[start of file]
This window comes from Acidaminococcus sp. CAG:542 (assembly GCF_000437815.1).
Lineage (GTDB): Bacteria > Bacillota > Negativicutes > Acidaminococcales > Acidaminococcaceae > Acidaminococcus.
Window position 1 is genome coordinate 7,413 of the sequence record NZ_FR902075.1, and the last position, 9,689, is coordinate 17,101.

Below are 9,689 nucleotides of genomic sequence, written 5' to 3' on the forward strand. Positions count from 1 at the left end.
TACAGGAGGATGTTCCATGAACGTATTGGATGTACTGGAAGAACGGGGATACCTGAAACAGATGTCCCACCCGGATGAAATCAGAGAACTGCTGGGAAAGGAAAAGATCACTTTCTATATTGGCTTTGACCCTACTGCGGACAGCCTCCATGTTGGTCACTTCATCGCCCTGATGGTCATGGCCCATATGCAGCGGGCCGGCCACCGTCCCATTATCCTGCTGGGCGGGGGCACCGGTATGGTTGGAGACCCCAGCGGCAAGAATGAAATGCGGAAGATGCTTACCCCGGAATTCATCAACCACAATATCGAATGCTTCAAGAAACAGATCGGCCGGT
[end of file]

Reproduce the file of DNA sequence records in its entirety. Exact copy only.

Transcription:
This window comes from Acidaminococcus sp. CAG:542 (assembly GCF_000437815.1).
Lineage (GTDB): Bacteria > Bacillota > Negativicutes > Acidaminococcales > Acidaminococcaceae > Acidaminococcus.
Window position 1 is genome coordinate 7,413 of the sequence record NZ_FR902075.1, and the last position, 9,689, is coordinate 17,101.

Below are 9,689 nucleotides of genomic sequence, written 5' to 3' on the forward strand. Positions count from 1 at the left end.
TACAGGAGGATGTTCCATGAACGTATTGGATGTACTGGAAGAACGGGGATACCTGAAACAGATGTCCCACCCGGATGAAATCAGAGAACTGCTGGGAAAGGAAAAGATCACTTTCTATATTGGCTTTGACCCTACTGCGGACAGCCTCCATGTTGGTCACTTCATCGCCCTGATGGTCATGGCCCATATGCAGCGGGCCGGCCACCGTCCCATTATCCTGCTGGGCGGGGGCACCGGTATGGTTGGAGACCCCAGCGGCAAGAATGAAATGCGGAAGATGCTTACCCCGGAATTCATCAACCACAATATCGAATGCTTCAAGAAACAGATCGGCCGGT